February 6, 2015

Salesforce Sales Cloud: Looking Under the Hood

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Tags: CRM

Salesforce Sales Cloud could be viewed as the Cadillac of customer relationship management (CRM) software. Last year, the company took in over $3.6 billion in subscription and report revenue, thanks in large part to contracts with companies such as GE Aviation, Time Warner Cable, and the American Red Cross.

But there are still many businesses that only have a superficial understanding of this product. They aren’t sure if Salesforce is actually a good fit for their needs or how it compares to other solutions. In order to help such companies, we decided to look under the hood of Salesforce Sales Cloud.

Home Screen/Dashboards

After logging into Salesforce, the first thing you’ll notice is the home screen, which is styled like a social media newsfeed. This lets your team see important company and customer updates and get an idea of which team members are working with which clients. It’s also a great resource for collaboration, since users can comment on activity and share relevant information while it’s still hot.

The other main section of the home screen is the Dashboard tab, which gives users a roll-specific summary of goals in progress and a picture of how those goals feed into the sales pipeline. From the dashboard tab, you can also view any open service cases by type or status and create sharable charts. The dashboards layout can be adjusted to suit anyone in the company, from the sales rep to the CEO.

Contacts, Accounts, and Opportunities

In the contacts tab, you begin with an overview of recent contacts, standard reports, and various back-end tools. From here, you can enter specific contacts and view a comprehensive profile that includes social media information, activity and campaign history, along with connections to specific accounts or companies. The account associated with each contact has its own page that lists basic information about the company, contacts within the company, open activities, and opportunities. You can navigate to any of these sections with one click.

An opportunity detail, for example, will pull up pertinent information about a deal in progress: amount, stage, probability, forecast category, related products, and the ability to enter notes, file attachments, and quotes.


The Campaigns tab helps marketers manage and track campaigns across multiple channels and make decisions about where to invest more effort. Similar to the main dashboard, each campaign overview displays real-time numbers related to the campaign’s progress, such as total responses and converted leads. Users can also drill down to individual leads to see which campaign they came from and any associated tasks.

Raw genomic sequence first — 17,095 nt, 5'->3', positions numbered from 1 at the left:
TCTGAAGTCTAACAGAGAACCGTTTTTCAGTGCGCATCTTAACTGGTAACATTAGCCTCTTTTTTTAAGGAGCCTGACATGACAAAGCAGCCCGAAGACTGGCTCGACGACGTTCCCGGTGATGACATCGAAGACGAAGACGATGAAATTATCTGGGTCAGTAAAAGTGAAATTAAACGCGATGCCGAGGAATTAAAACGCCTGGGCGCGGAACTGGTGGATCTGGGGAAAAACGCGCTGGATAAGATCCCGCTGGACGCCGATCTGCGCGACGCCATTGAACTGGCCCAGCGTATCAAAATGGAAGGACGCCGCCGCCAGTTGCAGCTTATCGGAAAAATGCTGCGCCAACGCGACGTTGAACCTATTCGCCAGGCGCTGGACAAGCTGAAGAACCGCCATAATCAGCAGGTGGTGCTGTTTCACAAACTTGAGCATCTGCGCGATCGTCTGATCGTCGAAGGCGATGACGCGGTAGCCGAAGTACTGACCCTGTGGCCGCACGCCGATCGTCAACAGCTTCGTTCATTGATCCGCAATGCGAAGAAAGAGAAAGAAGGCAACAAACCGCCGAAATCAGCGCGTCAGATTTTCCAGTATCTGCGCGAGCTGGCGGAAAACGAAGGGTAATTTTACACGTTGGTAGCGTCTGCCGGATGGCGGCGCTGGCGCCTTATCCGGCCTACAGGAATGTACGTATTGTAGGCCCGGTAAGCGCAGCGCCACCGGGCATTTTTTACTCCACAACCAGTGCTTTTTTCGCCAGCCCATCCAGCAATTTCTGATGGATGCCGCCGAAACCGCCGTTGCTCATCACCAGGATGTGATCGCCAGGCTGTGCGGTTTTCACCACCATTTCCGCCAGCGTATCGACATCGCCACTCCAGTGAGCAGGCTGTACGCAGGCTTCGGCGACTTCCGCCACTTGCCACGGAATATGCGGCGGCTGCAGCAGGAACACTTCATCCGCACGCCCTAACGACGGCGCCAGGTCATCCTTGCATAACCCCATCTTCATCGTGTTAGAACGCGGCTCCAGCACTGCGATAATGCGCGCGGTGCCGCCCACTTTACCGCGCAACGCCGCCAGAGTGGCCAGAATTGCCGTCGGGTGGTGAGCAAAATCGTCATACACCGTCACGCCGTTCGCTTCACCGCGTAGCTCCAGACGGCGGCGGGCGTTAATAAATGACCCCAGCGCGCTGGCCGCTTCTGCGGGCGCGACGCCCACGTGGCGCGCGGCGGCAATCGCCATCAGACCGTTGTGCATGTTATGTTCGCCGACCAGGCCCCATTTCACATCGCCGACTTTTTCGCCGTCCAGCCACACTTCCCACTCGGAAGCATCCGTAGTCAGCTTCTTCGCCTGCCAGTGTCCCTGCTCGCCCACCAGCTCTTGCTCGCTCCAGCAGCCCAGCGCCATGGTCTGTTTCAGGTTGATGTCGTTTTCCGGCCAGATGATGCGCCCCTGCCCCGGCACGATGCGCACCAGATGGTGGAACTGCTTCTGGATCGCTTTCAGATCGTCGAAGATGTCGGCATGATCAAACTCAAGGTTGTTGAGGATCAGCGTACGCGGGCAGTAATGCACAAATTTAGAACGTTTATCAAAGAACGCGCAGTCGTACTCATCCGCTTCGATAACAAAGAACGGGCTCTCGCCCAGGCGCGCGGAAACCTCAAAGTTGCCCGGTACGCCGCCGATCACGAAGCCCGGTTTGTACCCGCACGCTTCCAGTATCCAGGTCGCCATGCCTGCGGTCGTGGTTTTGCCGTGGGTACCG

Salesforce’s reports function is built to give decision-makers access to real-time insight about sales, marketing, and service data. In the reports tab, you can create reports on almost any metric by opening standard, built-in reports or by customizing your own reports with drag-and-drop fields, filters, groupings, and charts. Salesforce also offers more advanced business intelligence (BI) features through their Wave platform, which you can read more about here.

App Exchange

If the basic functionality of Salesforce isn’t inclusive enough for your needs, you have the option to extend your CRM with over 2,000 business productivity apps built on the Salesforce platform. You’ll find fully integrated add-ons for sales, marketing, customer service, IT, human resources, finance, analytics, and more. Pardot, for example, is a popular marketing automation system for businesses that want to nurture leads through email campaigns.

The App Exchange also hosts a database of developers and third-party consulting services for business looking to grow and innovate with IT.


With an average user rating of 8.4/10 and some of the most thorough customer support in the industry, Salesforce was recently named as a Leader in Service and Support in our 2015 CRM Market Index. That means a lot of people are loyal to Salesforce, but that doesn’t mean it’s right for every business.

Even the basic CRM package is expensive, and many of the apps essential to performance come at an additional monthly cost, which means Salesforce is more than some smaller business can afford. Compared to other products on the market, it can also be a bit feature-intensive.

Is Salesforce the best CRM solution for your business? Like any new software, that depends on your budget, business goals, and technical resources. But for those that can afford it, Salesforce Sales Cloud is an excellent system.

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